A team of researchers from the Technical University of Munich (TUM) has examined the importance of daytime-dependent fluctuations of the gut microbiome in relation to type 2 diabetes. Their study is one of the largest studies related to microbiomes and diabetes, encompassing more than 4,000 participants.
The study was recently published in Cell Host & Microbe in a paper titled, “Arrhythmic Gut Microbiome Signatures Predict Risk of Type 2 Diabetes,” and led by Dirk Haller, PhD, professor for nutrition and immunology at TUM.
“When certain gut bacteria do not follow a day-night rhythm, so if their number and function do not change over the course of the day, this can be an indicator for a potential type 2 diabetes disease. Knowing this can improve diagnosis and outlook of type 2 diabetes,” explains Silke Kiessling, Ph.D., chronobiologist and co-author.
Arrhythmic bacteria are a marker for potential disease. “Mathematical models also show that this microbial risk signature consisting of arrhythmic bacteria helps to diagnose diabetes,” explains Sandra Reitmeier, first author on the study.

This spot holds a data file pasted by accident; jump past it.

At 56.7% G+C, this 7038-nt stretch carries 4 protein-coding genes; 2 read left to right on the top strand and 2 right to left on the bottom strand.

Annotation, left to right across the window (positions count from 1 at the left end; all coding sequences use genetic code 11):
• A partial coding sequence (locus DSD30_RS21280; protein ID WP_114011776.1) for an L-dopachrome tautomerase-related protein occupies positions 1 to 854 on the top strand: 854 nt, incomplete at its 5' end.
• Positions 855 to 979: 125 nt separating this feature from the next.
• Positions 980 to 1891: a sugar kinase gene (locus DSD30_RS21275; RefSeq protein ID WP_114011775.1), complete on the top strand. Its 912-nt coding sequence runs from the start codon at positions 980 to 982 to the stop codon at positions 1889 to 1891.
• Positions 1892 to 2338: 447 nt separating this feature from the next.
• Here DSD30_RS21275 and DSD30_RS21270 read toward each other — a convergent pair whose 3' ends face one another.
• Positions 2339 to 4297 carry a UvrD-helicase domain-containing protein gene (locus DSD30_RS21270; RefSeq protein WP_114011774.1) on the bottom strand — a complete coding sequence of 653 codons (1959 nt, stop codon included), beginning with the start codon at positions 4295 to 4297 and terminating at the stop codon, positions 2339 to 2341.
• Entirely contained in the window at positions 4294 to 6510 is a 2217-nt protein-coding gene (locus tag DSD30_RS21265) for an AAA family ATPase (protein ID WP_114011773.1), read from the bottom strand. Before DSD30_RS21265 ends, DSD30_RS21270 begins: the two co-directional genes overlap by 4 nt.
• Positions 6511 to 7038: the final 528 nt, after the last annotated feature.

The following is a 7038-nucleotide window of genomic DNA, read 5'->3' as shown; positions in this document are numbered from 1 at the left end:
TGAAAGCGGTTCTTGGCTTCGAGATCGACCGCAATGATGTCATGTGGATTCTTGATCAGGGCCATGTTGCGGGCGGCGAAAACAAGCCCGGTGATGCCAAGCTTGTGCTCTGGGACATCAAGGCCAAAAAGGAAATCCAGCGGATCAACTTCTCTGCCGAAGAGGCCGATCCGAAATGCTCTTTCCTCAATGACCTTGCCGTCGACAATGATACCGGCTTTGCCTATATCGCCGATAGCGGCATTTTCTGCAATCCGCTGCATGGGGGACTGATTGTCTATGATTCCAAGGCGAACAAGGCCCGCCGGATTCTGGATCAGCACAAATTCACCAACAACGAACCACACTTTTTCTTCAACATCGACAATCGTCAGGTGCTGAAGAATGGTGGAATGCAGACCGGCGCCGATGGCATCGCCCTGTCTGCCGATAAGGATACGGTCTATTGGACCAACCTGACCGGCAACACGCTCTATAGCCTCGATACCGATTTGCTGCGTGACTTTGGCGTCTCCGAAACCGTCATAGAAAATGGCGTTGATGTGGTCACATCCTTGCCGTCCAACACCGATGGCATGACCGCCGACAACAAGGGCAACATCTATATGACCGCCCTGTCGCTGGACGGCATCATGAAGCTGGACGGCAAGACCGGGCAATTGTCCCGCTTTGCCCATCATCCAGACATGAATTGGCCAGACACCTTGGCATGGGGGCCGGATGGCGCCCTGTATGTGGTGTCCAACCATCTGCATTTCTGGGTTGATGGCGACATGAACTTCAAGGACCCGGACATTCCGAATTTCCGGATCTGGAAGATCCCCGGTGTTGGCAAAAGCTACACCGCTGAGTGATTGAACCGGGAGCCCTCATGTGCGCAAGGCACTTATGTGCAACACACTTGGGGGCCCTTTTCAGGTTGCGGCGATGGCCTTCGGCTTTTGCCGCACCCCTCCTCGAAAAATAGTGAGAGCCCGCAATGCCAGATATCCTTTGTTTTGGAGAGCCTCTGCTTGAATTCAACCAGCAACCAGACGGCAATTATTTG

The researchers analyzed data from an existing independent cohort by Helmholtz Zentrum München. “By comparing our data to cohorts in England, we could confirm that there is—among other things—a strong regional factor affecting the microbial ecosystem. Therefore, there is a demand for finding locally specified arrhythmic risk signatures,” stated Haller.
“We demonstrate in 1,976 subjects of a German population cohort (KORA) that specific microbiota members show 24-h oscillations in their relative abundance and identified 13 taxa with disrupted rhythmicity in type 2 diabetes (T2D). Cross-validated prediction models based on this signature similarly classified T2D. In an independent cohort (FoCus), disruption of microbial oscillation and the model for T2D classification was confirmed in 1,363 subjects. This arrhythmic risk signature was able to predict T2D in 699 KORA subjects five years after initial sampling, being most effective in combination with BMI. Shotgun metagenomic analysis functionally linked 26 metabolic pathways to the diurnal oscillation of gut bacteria. Thus, a cohort-specific risk pattern of arrhythmic taxa enables classification and prediction of T2D, suggesting a functional link between circadian rhythms and the microbiome in metabolic diseases,” the researchers wrote.
Haller noted, that “apart from bacteria and their variations over the course of the day, other parameters such as the body mass index play a role in being able to better predict a person’s future medical conditions.”
This research proves the hypothesis that changes in the microbiome have an effect on nutrition-related diseases. How gut bacteria’s changes during the day affect other microbiome-associated diseases may be subject to further scientific examination.